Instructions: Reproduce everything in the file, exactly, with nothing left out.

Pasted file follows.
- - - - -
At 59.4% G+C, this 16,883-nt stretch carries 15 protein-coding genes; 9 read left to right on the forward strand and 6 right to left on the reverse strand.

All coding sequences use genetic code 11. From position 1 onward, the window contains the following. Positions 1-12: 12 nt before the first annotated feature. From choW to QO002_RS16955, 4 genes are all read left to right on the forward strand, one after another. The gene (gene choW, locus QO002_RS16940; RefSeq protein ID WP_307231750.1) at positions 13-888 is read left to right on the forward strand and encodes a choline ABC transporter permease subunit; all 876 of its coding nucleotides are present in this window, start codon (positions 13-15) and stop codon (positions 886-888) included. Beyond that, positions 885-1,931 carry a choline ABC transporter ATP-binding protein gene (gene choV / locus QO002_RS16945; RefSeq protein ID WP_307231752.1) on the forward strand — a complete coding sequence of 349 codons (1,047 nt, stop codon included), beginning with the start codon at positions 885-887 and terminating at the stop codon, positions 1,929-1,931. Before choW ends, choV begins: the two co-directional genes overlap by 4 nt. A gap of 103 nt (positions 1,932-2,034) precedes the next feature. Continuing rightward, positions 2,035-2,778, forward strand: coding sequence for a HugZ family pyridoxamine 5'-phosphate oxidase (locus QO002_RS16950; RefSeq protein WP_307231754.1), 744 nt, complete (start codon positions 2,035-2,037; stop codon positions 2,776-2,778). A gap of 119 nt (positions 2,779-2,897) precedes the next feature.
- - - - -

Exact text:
At 59.4% G+C, this 16,883-nt stretch carries 15 protein-coding genes; 9 read left to right on the forward strand and 6 right to left on the reverse strand.

All coding sequences use genetic code 11. From position 1 onward, the window contains the following. Positions 1-12: 12 nt before the first annotated feature. From choW to QO002_RS16955, 4 genes are all read left to right on the forward strand, one after another. The gene (gene choW, locus QO002_RS16940; RefSeq protein ID WP_307231750.1) at positions 13-888 is read left to right on the forward strand and encodes a choline ABC transporter permease subunit; all 876 of its coding nucleotides are present in this window, start codon (positions 13-15) and stop codon (positions 886-888) included. Beyond that, positions 885-1,931 carry a choline ABC transporter ATP-binding protein gene (gene choV / locus QO002_RS16945; RefSeq protein ID WP_307231752.1) on the forward strand — a complete coding sequence of 349 codons (1,047 nt, stop codon included), beginning with the start codon at positions 885-887 and terminating at the stop codon, positions 1,929-1,931. Before choW ends, choV begins: the two co-directional genes overlap by 4 nt. A gap of 103 nt (positions 1,932-2,034) precedes the next feature. Continuing rightward, positions 2,035-2,778, forward strand: coding sequence for a HugZ family pyridoxamine 5'-phosphate oxidase (locus QO002_RS16950; RefSeq protein WP_307231754.1), 744 nt, complete (start codon positions 2,035-2,037; stop codon positions 2,776-2,778). A gap of 119 nt (positions 2,779-2,897) precedes the next feature.